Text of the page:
When he was arrested on charges of murdering British police inspector Saunders and Chanan Singh, Bhagat Singh was taken to prison in Punjab. Whilst there, along with other prisoners he began a hunger strike. His hunger strike was taken in order to raise a voice against the unsanitary and unhealthy conditions of the jail. The clothes, rooms, and all basic necessities provided by the authorities were dirty and unfit for purpose. Besides this they were also coerced to do excessive manual labor which was intolerable and torturous not only for Singh but also for many other prisoners.
Bhagat started his hunger strike in June 1929 and he was successful enough to gain public sympathy and support. Jawaharlal Nehru, who would later become the first prime minister of India visited Singh in prison and was deeply affected when he saw how much pain he was in. Like with the suffragettes before, the British government planned to use counter insurgent tactics on the strike. One example was to place a well in front of Singh and the other hunger strikers in order to break their spirit, but their tactic served to no use and none of them ate food. Even after a court case where he was forced to attend in spite of his poor health and a transfer to another prison, Singh still carried on with his hunger strike. By this time he had lost 14 pounds. This further fueled popularity that crossed beyond the boundaries of Punjab. Only after the insistence of his own father did Singh decide to call an end to his struggle and in October 1929 after 116 days his hunger strike ended.
Fast forward to the 1980s, with the ongoing war between the Provisional IRA and the British State over the struggle for Irish Reunification, many Irish republican militants were arrested and interred in the Maze prison by the authorities. Whilst in prison the Irish republican prisoners began a series of protests over a five-year period. The protests began as the blanket protest in 1976, when the British government withdrew Special Category Status for convicted paramilitary prisoners. This led to two separate hunger strikes organized by prisoners who were members of the Provisional IRA and the Irish National Liberation Army (INLA). The first hunger strike took place in 1980, when seven prisoners participated in the action, however the strike ended when the British government decided to make an offer in order for the prisoners to concede their demands. This however was not to last when the Government then did a u-turn on the details of the agreement.
This decision by the government led to a second hunger strike, which began in 1981 and was led by Bobby Sands. This hunger strike ultimately became an intensive conflict between the Irish Republican prisoners and the British Prime Minister of that time, Margaret Thatcher. This hunger strike led to increased support for the Irish Republican cause and Bobby Sands, one of the most historically well known hunger strikers, was elected as a member of parliament during the strike. This began to attract media interest from around the world. However Thatcher still would not budge and refused to meet the demands of the prisoners. In the end the strike was called off after ten of the prisoners had died as a result of the hunger strike.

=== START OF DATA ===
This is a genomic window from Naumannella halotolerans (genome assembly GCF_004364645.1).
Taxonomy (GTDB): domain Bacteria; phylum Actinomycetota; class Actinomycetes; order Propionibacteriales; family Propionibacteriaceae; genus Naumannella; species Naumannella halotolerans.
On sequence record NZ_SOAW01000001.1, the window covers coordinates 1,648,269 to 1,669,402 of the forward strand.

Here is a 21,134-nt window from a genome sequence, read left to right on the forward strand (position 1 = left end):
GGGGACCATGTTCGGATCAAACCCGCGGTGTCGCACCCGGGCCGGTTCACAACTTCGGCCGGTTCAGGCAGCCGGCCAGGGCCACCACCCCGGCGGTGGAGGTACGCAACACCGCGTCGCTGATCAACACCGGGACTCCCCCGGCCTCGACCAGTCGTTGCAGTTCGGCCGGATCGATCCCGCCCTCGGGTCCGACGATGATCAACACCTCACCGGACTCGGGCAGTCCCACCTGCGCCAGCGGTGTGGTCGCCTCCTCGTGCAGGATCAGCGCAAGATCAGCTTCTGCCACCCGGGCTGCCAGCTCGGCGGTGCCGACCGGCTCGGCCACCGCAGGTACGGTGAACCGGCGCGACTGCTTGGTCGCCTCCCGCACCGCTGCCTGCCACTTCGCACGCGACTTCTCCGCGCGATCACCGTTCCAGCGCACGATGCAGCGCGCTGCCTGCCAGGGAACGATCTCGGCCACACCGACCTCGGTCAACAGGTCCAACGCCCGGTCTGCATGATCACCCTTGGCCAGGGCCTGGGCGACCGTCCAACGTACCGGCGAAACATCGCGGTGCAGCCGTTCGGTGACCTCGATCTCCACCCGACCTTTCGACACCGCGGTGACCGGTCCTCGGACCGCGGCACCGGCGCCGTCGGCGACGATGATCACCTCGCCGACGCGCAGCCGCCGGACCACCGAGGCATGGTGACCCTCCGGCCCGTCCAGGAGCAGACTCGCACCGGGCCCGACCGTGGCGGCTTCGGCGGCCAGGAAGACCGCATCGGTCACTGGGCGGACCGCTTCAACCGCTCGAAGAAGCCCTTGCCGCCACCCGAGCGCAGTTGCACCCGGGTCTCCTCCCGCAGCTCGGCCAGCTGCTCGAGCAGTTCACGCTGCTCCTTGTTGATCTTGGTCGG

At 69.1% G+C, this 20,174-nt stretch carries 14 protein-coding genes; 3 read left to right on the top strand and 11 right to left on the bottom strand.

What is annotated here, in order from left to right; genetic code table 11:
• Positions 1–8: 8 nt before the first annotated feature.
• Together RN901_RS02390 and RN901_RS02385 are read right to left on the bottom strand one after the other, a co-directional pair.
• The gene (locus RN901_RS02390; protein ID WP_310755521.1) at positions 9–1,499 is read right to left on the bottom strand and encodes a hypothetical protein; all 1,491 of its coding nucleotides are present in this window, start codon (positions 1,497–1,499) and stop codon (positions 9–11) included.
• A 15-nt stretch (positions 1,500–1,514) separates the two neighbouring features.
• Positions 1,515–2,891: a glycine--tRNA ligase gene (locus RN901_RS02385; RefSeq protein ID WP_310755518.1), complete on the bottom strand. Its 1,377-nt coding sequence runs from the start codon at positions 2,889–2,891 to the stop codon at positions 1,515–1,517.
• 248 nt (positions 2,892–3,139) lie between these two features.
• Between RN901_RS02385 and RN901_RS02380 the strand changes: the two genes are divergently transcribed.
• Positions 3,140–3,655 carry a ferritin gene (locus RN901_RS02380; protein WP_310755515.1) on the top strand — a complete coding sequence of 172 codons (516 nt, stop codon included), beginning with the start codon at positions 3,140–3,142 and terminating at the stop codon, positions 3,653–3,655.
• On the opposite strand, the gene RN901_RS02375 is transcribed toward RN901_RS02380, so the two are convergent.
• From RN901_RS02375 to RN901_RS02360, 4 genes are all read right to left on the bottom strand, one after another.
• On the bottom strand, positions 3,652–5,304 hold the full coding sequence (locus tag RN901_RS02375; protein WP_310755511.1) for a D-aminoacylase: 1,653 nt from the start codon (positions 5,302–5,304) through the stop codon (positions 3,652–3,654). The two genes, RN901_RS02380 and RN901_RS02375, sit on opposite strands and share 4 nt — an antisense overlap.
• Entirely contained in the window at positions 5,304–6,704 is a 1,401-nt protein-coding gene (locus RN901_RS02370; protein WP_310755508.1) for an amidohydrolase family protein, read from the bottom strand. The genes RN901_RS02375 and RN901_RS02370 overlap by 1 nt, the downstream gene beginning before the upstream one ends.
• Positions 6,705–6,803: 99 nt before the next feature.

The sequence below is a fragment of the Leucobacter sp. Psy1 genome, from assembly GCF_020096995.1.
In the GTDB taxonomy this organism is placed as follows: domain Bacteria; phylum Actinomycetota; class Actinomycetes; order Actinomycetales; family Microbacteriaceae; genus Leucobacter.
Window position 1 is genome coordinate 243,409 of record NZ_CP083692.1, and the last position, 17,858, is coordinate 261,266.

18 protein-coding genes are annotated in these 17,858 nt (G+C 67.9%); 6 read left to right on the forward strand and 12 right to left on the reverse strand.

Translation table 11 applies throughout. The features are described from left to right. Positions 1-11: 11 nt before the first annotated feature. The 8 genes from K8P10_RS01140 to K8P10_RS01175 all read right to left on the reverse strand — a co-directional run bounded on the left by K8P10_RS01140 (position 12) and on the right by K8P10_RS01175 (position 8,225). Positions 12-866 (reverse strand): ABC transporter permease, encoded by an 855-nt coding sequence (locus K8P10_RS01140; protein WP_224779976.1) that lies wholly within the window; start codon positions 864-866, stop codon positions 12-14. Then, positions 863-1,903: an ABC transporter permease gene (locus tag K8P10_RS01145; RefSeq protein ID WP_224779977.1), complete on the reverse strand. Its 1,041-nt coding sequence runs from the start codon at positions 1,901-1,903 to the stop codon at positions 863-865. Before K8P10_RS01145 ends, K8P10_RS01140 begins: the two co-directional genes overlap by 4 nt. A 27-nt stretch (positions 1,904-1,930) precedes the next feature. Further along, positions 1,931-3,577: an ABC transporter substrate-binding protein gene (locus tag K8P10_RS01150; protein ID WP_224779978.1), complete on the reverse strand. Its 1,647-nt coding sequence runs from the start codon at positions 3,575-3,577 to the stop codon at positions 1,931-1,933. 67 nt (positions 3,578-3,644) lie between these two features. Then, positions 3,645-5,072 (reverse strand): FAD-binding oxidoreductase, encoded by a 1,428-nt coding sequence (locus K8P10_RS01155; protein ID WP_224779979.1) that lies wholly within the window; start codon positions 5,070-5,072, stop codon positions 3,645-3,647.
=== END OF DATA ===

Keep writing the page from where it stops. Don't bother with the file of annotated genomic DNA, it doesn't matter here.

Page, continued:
Bobby Sand’s hunger strike was the longest, lasting for 66 days until he died. His funeral was attended by 100,000 people. And while Margaret Thatcher’s reactionary resolve may have been seen as a success by those on the right and in loyalist communities, the strike had reached a point and critical moment where it had radicalized Irish nationalist politics. After the deaths of the prisoners and public disorder on the streets of Northern Ireland, the government in the end were forced to grant partial concessions to the demands of the prisoners. It was the driving force that gave a huge propaganda victory to a previously demoralized Provisional IRA and gave Sinn Féin precisely what it needed to become a mainstream political party. Even today the legacy of Bobby Sands is respected not only in Ireland but all over the world.
It is only with our knowledge and understanding of our own history that we can see the impact hunger strikes can have in the fight against oppression and tyranny. Our own history of struggle has been shaped and redefined by this act and now with the hunger strikes against the isolation of Abdullah Öcalan coming to an end, we are now at a critical moment where we will begin to see, and embark into, a new era of resistance against fascism and the reactionary forces of capitalist modernity.
We, as internationalists from the Middle East, Asia, Africa, Europa, America and Oceania, have been working in different structures of the revolution in Rojava and Northern Syria for many years. Though we come from different political backgrounds, the Kurdish movement united and inspired us with a new revolutionary perspective going far beyond the Middle East.